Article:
When Does a Theory Become a Law?

When Does a Theory Become a Law?

This is something that comes up quite frequently in discussions between scientists and the general public. How much proof does it take for a theory to graduate to being a law?




Because the words theory and law have such different meanings in the language of science, it is often a difficult question to answer, so instead, I'll start by giving you a few similar questions to answer.

  1. How perfectly do you have to build a house so that it will become a single brick?
  2. How well do you have to write to change an entire dictionary into a single word?
  3. What would you have to do to change an entire symphony into a single note?

If you are thinking that those questions don't make much sense, then you are feeling very much like a scientist who has been asked "How much proof does it take for a theory to graduate to being a law?" A house is made up of many bricks, boards, nails, windows, doors, concrete, etc. A dictionary is made up of thousands of different words, and a symphony can easily have thousands of notes that all fit together in just the right way to produce pleasing music. In the same way, theories are based on a variety of scientific laws, facts, testing, and other evidence, all fit together in a way that offers an explanation of how some part of the universe works.


Ohm's Law

In science, laws are simple facts and formulas that are so basic that they apply universally. For example, Ohm's Law has the formula I=V/R, which tells us that in an electrical circuit, the amperage is equal to the voltage divided by the resistance. That is it. All of it. It is an important law if you are working with electricity because it applies to any electrical circuit, but it tells us nothing about what amperage is, why it equals voltage divided by resistance, or what we can do with the information. It is simply one of the "notes" in the symphony of Electromagnetic Theory, which explains why light bulbs light, why electric heaters heat, and why computers compute.

So just as houses don't become bricks, theories don't become laws. Both are important, but they tell us very different things.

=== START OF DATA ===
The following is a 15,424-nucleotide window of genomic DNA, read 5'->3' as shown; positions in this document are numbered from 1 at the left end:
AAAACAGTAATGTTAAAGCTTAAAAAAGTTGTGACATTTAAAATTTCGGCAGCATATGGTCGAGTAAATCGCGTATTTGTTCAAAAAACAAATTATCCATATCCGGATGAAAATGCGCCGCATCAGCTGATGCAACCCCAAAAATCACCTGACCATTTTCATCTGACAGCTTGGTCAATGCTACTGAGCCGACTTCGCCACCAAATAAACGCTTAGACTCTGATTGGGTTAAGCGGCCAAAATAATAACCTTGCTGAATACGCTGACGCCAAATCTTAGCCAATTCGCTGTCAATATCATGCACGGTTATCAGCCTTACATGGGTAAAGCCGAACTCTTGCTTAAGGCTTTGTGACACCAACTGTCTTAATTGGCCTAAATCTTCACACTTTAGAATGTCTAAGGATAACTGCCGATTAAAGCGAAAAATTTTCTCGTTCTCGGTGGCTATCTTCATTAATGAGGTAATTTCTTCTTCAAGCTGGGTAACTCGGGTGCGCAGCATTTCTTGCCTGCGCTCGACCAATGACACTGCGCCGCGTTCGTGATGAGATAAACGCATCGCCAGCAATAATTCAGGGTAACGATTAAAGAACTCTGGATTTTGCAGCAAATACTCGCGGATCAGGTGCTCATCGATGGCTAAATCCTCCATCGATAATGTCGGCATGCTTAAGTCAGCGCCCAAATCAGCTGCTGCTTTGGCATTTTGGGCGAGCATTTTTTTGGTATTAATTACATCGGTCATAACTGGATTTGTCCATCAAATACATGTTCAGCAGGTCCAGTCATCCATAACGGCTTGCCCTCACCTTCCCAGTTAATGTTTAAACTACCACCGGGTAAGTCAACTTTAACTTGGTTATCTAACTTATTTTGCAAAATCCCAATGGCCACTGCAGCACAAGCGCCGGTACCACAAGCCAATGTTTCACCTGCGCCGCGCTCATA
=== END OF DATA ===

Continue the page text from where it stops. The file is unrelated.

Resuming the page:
Laws tell us what happens.
Theories examine what happens and tell us how and why it happens.

But what if a theory turns out to be wrong? What if it has a flaw? Well, lets go back to the earlier questions. What if you build a house, and then realize that there is a room with no door, no way to get in or out. Clearly, something is wrong. Do you walk away, and start all over from scratch? Or do you look to see if there is a way to install a door to make the room useable? Or maybe you decide that the room is not necessary, and remove that part of the building. The same is true for scientific theories. Finding one flaw in the theory of gravity would probably not send everyone back to construct an entirely new theory. Instead, scientists would examine the new evidence, and see if there was a way to adjust the theory so that the new evidence fit. That happens quite frequently. As we learn more and more about the universe, we expand and refine our theories about how the universe works.

Occasionally discoveries are made that are so profound that they do require that we discard the old theory, and start from scratch to develop a new one that fits the new evidence as well as the old. Then the testing begins, with everyone looking for evidence that the new theory is wrong. Wrong? Isn't it mean to try and prove that it is wrong? No. It is the way of science. In the words of a famous scientist:

"No amount of experimentation can ever prove me right;
a single experiment can prove me wrong."

Albert Einstein

Even after all those years, scientists are still performing tests to see if there are flaws in Einstein's Theories of General and Special Relativity. Neither has been shown to be wrong, so they are still accepted and highly respected scientific theories.